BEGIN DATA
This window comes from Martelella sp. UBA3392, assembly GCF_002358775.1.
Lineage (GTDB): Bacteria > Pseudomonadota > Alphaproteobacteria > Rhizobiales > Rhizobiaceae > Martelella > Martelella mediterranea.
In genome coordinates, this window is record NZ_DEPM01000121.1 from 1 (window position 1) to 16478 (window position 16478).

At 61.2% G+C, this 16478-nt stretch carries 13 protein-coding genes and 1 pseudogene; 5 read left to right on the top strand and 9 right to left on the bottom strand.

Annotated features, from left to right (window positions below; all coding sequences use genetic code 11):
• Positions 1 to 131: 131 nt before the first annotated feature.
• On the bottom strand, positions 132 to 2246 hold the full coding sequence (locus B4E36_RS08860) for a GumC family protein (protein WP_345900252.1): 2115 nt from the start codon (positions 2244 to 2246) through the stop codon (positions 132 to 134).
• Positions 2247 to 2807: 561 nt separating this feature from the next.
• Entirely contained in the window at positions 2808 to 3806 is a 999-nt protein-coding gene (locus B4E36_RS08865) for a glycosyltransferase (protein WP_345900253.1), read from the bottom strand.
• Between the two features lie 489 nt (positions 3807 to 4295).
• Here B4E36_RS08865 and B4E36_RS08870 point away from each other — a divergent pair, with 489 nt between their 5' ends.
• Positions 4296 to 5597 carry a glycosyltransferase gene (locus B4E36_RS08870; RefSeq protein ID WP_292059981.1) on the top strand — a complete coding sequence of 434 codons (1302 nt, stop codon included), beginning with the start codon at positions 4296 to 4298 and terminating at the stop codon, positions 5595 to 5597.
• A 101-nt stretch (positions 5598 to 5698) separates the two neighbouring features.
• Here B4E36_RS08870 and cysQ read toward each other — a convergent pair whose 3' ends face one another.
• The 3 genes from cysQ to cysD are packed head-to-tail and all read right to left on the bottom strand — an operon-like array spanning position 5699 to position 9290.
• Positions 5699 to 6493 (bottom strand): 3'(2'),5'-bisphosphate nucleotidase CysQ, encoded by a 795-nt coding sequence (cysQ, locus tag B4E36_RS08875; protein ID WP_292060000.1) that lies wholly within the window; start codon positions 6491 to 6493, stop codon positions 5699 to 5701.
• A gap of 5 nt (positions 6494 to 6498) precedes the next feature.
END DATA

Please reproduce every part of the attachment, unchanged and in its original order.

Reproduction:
This window comes from Martelella sp. UBA3392, assembly GCF_002358775.1.
Lineage (GTDB): Bacteria > Pseudomonadota > Alphaproteobacteria > Rhizobiales > Rhizobiaceae > Martelella > Martelella mediterranea.
In genome coordinates, this window is record NZ_DEPM01000121.1 from 1 (window position 1) to 16478 (window position 16478).

At 61.2% G+C, this 16478-nt stretch carries 13 protein-coding genes and 1 pseudogene; 5 read left to right on the top strand and 9 right to left on the bottom strand.

Annotated features, from left to right (window positions below; all coding sequences use genetic code 11):
• Positions 1 to 131: 131 nt before the first annotated feature.
• On the bottom strand, positions 132 to 2246 hold the full coding sequence (locus B4E36_RS08860) for a GumC family protein (protein WP_345900252.1): 2115 nt from the start codon (positions 2244 to 2246) through the stop codon (positions 132 to 134).
• Positions 2247 to 2807: 561 nt separating this feature from the next.
• Entirely contained in the window at positions 2808 to 3806 is a 999-nt protein-coding gene (locus B4E36_RS08865) for a glycosyltransferase (protein WP_345900253.1), read from the bottom strand.
• Between the two features lie 489 nt (positions 3807 to 4295).
• Here B4E36_RS08865 and B4E36_RS08870 point away from each other — a divergent pair, with 489 nt between their 5' ends.
• Positions 4296 to 5597 carry a glycosyltransferase gene (locus B4E36_RS08870; RefSeq protein ID WP_292059981.1) on the top strand — a complete coding sequence of 434 codons (1302 nt, stop codon included), beginning with the start codon at positions 4296 to 4298 and terminating at the stop codon, positions 5595 to 5597.
• A 101-nt stretch (positions 5598 to 5698) separates the two neighbouring features.
• Here B4E36_RS08870 and cysQ read toward each other — a convergent pair whose 3' ends face one another.
• The 3 genes from cysQ to cysD are packed head-to-tail and all read right to left on the bottom strand — an operon-like array spanning position 5699 to position 9290.
• Positions 5699 to 6493 (bottom strand): 3'(2'),5'-bisphosphate nucleotidase CysQ, encoded by a 795-nt coding sequence (cysQ, locus tag B4E36_RS08875; protein ID WP_292060000.1) that lies wholly within the window; start codon positions 6491 to 6493, stop codon positions 5699 to 5701.
• A gap of 5 nt (positions 6494 to 6498) precedes the next feature.